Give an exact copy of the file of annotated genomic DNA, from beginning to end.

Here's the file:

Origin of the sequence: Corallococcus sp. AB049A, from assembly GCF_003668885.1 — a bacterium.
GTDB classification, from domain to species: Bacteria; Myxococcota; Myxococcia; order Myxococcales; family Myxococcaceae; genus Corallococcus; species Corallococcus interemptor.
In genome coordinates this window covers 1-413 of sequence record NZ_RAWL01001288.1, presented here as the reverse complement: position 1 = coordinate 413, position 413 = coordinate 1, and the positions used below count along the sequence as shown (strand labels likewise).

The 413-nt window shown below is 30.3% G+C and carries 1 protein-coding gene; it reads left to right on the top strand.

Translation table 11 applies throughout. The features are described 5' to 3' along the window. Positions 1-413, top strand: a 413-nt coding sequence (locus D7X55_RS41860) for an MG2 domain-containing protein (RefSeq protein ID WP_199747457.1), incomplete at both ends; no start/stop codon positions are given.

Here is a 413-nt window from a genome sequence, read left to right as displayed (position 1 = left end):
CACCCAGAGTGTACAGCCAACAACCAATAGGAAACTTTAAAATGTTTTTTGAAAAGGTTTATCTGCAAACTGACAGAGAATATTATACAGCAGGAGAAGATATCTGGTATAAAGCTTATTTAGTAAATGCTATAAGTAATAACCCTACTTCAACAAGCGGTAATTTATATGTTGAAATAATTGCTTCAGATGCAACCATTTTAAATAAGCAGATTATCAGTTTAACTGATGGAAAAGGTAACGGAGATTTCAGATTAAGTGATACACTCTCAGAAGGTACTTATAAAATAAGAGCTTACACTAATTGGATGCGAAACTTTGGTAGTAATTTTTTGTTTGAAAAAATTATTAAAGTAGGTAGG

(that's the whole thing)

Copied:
Origin of the sequence: Corallococcus sp. AB049A, from assembly GCF_003668885.1 — a bacterium.
GTDB classification, from domain to species: Bacteria; Myxococcota; Myxococcia; order Myxococcales; family Myxococcaceae; genus Corallococcus; species Corallococcus interemptor.
In genome coordinates this window covers 1-413 of sequence record NZ_RAWL01001288.1, presented here as the reverse complement: position 1 = coordinate 413, position 413 = coordinate 1, and the positions used below count along the sequence as shown (strand labels likewise).

The 413-nt window shown below is 30.3% G+C and carries 1 protein-coding gene; it reads left to right on the top strand.

Translation table 11 applies throughout. The features are described 5' to 3' along the window. Positions 1-413, top strand: a 413-nt coding sequence (locus D7X55_RS41860) for an MG2 domain-containing protein (RefSeq protein ID WP_199747457.1), incomplete at both ends; no start/stop codon positions are given.

Here is a 413-nt window from a genome sequence, read left to right as displayed (position 1 = left end):
CACCCAGAGTGTACAGCCAACAACCAATAGGAAACTTTAAAATGTTTTTTGAAAAGGTTTATCTGCAAACTGACAGAGAATATTATACAGCAGGAGAAGATATCTGGTATAAAGCTTATTTAGTAAATGCTATAAGTAATAACCCTACTTCAACAAGCGGTAATTTATATGTTGAAATAATTGCTTCAGATGCAACCATTTTAAATAAGCAGATTATCAGTTTAACTGATGGAAAAGGTAACGGAGATTTCAGATTAAGTGATACACTCTCAGAAGGTACTTATAAAATAAGAGCTTACACTAATTGGATGCGAAACTTTGGTAGTAATTTTTTGTTTGAAAAAATTATTAAAGTAGGTAGG